When we started attending the Divine Liturgy in the Byzantine rite, I knew about this issue, and noted right away that [and the Son] was in those brackets. So I correctly assumed that the congregation would not say those words aloud, and in fact they did not. This is how it is every week during Divine Liturgy, but this week we had a visitor in the congregation who is almost certainly a Roman Catholic. I hope he didn't feel bad, it's an easy thing to do when you're so used to saying the words, and nobody batted an eye. Plenty of Roman Catholics attend the Byzantine rite Divine Liturgy. In fact, my first thought was:

"One of my peeps is here!" 😁

But it drew my attention to this very important issue. Research upcoming!


And speaking of Catholic nerdiness, I have been absolutely *reveling* in Hallowtide content this week! So by this, we're referring the ancient Church traditions surrounding All Hallows Eve, the feast of All Saints, and the feast of All Souls. To be sure, this is Latin rite me coming to the surface again, because in the Byzantine rite the feast of All Saints is the Sunday after Pentecost.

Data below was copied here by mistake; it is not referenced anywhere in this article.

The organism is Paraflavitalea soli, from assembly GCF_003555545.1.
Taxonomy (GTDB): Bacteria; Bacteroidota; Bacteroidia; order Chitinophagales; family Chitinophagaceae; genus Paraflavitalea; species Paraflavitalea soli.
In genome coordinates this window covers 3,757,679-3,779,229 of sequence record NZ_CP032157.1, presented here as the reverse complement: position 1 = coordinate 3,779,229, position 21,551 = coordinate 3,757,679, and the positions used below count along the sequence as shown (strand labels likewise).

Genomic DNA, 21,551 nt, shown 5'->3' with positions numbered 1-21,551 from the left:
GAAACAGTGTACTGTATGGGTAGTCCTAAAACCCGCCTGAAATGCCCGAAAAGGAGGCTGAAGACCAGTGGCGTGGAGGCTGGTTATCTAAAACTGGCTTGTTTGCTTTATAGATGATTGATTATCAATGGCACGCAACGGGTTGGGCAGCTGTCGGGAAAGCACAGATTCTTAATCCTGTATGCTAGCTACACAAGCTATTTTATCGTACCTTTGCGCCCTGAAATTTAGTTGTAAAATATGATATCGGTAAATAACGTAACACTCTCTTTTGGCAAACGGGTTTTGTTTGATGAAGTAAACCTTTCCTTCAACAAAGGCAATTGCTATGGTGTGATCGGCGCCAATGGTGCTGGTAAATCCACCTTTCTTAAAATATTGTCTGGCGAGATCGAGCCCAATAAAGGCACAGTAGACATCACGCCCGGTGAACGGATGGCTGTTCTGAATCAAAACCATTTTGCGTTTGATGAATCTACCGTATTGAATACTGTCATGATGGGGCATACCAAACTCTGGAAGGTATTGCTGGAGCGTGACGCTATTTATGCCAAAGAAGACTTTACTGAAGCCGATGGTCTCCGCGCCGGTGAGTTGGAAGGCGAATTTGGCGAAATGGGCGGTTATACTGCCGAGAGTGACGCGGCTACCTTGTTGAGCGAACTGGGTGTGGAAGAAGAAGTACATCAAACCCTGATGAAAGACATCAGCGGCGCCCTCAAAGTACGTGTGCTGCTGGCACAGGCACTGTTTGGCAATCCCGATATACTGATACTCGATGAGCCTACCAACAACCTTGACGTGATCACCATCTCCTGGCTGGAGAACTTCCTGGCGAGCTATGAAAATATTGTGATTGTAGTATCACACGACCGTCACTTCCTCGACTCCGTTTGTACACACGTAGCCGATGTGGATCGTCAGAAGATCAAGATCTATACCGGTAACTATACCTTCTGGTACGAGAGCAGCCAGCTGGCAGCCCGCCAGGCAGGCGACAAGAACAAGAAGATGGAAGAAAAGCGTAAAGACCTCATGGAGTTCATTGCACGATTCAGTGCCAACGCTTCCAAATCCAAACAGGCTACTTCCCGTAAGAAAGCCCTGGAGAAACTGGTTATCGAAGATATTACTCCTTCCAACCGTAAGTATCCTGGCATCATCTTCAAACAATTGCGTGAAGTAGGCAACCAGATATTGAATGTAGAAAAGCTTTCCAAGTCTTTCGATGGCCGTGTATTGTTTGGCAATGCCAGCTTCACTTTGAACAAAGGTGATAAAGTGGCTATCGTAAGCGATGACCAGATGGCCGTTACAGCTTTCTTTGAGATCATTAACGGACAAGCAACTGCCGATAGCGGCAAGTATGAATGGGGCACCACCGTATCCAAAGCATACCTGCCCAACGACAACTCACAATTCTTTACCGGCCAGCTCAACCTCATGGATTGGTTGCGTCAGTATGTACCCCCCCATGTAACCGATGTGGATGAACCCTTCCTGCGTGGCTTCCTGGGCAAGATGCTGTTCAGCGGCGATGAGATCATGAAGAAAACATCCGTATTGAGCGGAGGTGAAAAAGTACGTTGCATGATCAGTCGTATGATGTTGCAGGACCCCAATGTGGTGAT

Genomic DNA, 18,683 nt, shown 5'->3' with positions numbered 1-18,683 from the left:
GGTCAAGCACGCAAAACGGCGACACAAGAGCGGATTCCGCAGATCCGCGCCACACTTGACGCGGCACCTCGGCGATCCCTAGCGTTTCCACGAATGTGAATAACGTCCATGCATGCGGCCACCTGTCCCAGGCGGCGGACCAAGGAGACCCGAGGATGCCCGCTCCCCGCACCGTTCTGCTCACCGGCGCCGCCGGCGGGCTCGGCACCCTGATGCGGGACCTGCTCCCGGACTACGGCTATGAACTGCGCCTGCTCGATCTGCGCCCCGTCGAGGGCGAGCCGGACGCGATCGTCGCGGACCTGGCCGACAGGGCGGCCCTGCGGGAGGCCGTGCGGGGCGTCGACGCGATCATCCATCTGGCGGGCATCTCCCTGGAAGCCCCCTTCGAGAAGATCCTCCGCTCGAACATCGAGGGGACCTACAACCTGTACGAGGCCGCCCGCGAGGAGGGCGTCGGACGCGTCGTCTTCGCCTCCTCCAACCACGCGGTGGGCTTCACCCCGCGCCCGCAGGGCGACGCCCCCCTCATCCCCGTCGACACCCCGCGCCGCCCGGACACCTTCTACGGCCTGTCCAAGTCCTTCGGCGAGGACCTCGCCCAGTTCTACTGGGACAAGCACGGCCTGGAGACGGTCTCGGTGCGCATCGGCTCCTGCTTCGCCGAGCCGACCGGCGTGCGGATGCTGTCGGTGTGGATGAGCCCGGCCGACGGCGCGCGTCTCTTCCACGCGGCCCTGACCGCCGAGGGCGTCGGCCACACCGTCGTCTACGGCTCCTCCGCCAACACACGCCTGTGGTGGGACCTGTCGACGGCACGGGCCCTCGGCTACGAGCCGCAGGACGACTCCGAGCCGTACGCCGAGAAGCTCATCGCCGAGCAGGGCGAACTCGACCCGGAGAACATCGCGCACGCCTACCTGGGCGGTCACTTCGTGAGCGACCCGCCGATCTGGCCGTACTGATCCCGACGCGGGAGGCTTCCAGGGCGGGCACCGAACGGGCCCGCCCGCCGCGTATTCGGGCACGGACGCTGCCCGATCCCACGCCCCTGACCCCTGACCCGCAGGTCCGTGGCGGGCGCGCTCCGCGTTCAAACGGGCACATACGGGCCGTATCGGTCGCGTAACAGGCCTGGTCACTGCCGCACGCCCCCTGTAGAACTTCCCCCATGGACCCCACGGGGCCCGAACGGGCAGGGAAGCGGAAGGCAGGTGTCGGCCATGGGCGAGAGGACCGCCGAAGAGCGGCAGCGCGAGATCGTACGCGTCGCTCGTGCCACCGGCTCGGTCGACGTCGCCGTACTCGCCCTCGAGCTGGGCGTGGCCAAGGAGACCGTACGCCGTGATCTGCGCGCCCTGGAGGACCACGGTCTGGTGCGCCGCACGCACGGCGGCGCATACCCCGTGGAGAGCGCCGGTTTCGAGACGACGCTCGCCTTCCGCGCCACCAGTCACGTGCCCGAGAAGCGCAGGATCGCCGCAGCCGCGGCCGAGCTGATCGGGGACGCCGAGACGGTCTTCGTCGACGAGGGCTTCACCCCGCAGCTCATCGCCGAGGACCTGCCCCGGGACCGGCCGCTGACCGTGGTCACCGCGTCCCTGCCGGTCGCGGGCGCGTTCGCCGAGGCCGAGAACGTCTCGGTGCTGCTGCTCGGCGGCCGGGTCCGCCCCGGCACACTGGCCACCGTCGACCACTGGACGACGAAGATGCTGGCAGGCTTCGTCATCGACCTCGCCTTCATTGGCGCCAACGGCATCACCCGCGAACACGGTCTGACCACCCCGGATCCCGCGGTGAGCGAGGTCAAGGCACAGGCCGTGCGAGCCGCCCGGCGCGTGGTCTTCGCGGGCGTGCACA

I don't know that I can mentally make this shift. 😂 I so very much associate November with All Saints and All Souls! My sister Shauna'h put together a free Hallowtide retreat which I went through, and I diligently prayed my Liturgy of the Hours each day. LOVE. I mean, truly LOVE. Our Church is so rich in her traditions!

On the feast of All Saints I attended Mass at Anne's school parish, and I treasured praying the Office of the Dead on the feast of All Souls. The pastor at Anne's school had the 4th graders (who were charged with organizing the masses in November) each say their patron saint and the congregation sang a litany of the saints based on those saints.

So many hearts!

Do you have any special traditions surrounding the feasts of All Saints and all Souls that you participate in each year? Feel free to leave a comment!